Dr. Wise Criticizes British Policy in Palestine and Zionist Leadership
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Dr. Wise Criticizes British Policy in Palestine and Zionist Leadership

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Full Text of Address Before Cleveland Conference on Palestine Given

The address of Dr. Stephen S. Wise at the National Conference on Palestine has called forth wide comment in the United States and abroad. Many of those who were not present in Cleveland having expressed the desire to read Dr. Wise’s address, the Jewish Daily Bulletin publishes herewith the full text.

“Two years ago at Baltimore, where I was invited to assume, and assumed, the Chairmanship of the United Palestine Appeal,” Dr. Wise began. “I dealt inistently with what I called the priority, and even the primacy, of Palestine in very envisagement of Jewish affairs. that priority has since been denied from ithout and repudiated from within, but hether repudiated or affirmed, I am ere today to deal with fundamental values in Palestine, not with the primary place of Palestine but with our ultimate esponsibility for Palestine.


“If I stood alone today, I should still ay exactly what I am about to say. But do not stand alone. Two years ago at Baltimore there were seething, surging multitudes. Today, after all, facing the facts, I am surrounded solely by the old guard, only the old guard, and few, if any, more. But do not imagine that today I speak for myself alone, I believe,–am less sure of the validity of my udgments than I was before a recentisit to Switzerland–that I speak for a reat number, even for the vast majority, of Zionists in America. If what I am about to say had been said, at Atlantic City. the saying of it might have been avoided now. But it was not said, and much has happened since the Atlantic City Conference to make it more imperative even now than then and there to say what is to be said.

“When I shall have done, much will be said about the unwisdom, and the danger, and even, perchance, the disloyalty of criticism. But I call your attention to one thing, mine is to be not criticism but self-criticism.” Dr. Wise. declared. “When I speak in criticism of its leadership, whether here or abroad, it is not criticism that is mine but self-criticism. For I think I have earned the right to say I am part of the Zionist movement, and in a sense even a part of Zionist leadership. Remember the difference between criticism from without and self-criticism which is from within. Criticism may be dishonest and unfriendly–and there is much dishonest and unfriendly criticism of Zionism in America and elsewhere: but self-criticism is the reasoning integrity of an individual and of a collectivity alike. Self-criticism is not defeatism. The fear of self-criticism is defeatism and it is the only defeatism that I believe we need to fear. Self-criticism, far from being defeatism, is a milepost on the road to victory.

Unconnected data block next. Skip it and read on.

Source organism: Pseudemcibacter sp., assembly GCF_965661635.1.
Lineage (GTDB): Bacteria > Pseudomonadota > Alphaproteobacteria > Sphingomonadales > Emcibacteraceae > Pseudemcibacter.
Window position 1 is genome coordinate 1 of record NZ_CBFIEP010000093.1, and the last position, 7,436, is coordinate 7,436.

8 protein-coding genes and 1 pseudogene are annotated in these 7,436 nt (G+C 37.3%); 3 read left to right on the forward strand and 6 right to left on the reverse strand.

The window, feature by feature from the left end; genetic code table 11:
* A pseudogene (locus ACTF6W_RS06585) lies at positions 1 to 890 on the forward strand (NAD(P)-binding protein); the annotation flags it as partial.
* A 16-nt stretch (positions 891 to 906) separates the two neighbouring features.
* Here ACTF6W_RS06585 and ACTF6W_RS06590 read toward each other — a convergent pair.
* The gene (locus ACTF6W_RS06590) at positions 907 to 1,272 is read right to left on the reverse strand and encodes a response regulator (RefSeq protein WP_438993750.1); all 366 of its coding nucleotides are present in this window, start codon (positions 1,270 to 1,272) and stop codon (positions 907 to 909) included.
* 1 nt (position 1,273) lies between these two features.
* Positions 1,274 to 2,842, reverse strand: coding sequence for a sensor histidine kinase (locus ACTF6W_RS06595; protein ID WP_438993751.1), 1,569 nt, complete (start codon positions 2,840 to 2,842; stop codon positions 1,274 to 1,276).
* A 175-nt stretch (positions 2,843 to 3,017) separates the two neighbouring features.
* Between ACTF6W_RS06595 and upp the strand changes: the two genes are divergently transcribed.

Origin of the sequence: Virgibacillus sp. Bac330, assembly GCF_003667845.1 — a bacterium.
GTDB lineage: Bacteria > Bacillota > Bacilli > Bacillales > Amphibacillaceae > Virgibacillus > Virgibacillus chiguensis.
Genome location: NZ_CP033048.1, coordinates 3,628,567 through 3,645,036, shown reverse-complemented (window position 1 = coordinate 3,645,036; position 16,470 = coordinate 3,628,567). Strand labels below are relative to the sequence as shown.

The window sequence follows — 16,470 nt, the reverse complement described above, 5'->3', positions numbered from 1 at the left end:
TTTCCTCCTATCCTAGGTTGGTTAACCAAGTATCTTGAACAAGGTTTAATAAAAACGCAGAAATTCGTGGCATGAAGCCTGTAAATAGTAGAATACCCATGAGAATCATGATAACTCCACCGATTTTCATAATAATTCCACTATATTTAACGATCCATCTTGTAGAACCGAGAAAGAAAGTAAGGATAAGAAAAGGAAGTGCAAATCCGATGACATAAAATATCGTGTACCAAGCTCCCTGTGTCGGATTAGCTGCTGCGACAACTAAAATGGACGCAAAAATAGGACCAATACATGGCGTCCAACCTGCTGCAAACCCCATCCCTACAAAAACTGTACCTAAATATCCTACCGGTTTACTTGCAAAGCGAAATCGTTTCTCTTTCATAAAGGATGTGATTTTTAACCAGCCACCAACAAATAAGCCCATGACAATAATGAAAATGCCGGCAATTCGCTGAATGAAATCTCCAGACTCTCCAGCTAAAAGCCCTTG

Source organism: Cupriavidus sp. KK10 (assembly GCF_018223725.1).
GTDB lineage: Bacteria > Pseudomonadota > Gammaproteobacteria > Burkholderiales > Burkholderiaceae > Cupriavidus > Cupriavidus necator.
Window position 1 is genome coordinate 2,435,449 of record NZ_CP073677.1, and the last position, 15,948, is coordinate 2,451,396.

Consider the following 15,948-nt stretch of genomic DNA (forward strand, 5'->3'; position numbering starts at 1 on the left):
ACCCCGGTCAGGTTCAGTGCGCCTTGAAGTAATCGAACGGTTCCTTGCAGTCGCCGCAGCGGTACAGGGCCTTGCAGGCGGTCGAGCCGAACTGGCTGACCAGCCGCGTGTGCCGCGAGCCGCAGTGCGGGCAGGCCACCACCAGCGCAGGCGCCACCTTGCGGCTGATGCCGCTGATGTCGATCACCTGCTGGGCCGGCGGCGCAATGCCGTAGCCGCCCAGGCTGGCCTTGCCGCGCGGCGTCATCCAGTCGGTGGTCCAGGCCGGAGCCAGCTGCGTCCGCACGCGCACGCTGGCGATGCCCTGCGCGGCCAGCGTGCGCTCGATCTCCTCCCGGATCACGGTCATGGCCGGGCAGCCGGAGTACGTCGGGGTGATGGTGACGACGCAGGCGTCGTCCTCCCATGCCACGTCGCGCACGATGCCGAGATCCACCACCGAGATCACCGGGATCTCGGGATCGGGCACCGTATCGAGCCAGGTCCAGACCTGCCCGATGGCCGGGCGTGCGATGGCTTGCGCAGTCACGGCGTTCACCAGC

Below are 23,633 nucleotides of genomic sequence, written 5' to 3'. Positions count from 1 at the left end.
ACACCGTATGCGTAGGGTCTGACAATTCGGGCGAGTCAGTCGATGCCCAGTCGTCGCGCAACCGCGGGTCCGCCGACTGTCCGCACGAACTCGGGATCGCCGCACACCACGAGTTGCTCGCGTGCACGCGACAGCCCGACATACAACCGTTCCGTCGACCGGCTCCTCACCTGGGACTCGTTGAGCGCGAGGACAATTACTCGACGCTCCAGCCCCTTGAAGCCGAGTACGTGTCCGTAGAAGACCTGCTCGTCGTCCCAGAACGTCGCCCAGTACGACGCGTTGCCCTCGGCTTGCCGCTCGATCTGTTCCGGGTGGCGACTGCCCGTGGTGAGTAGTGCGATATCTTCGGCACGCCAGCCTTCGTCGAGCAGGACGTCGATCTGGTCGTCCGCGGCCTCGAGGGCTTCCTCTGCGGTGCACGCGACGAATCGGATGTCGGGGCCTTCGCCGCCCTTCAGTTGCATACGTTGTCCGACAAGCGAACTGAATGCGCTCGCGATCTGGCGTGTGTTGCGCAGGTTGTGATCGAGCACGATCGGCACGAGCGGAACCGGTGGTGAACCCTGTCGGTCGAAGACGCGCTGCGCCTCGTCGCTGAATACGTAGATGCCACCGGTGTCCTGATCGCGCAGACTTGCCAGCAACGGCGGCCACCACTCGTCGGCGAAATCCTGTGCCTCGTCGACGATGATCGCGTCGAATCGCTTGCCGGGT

“If, as has been suggested, criticism of Zionist shortcomings, regret over unfilled Zionist opportunities, if determination to battle for a more effective and self-respecting and courageous Zionist leadership enrols one as an enemy of Palestine, then, for the first time in thirty years, let me be so enrolled. The fear of criticism is Ghettoism inspired by dread of our enemies. It is a token of the explicable though never justified fear and horror of Jewish disunion. Criticism is often regarded as a sign of disloyalty and antagonism. Know you what self-criticism is? It is the strength of men, who have nothing to conceal. In the self-criticism, which is the strength of men who have nothing to conceal touching a great purpose and the great fulfillment there of. I purpose to indulge myself now.


“Now what are the premises of our self-criticism?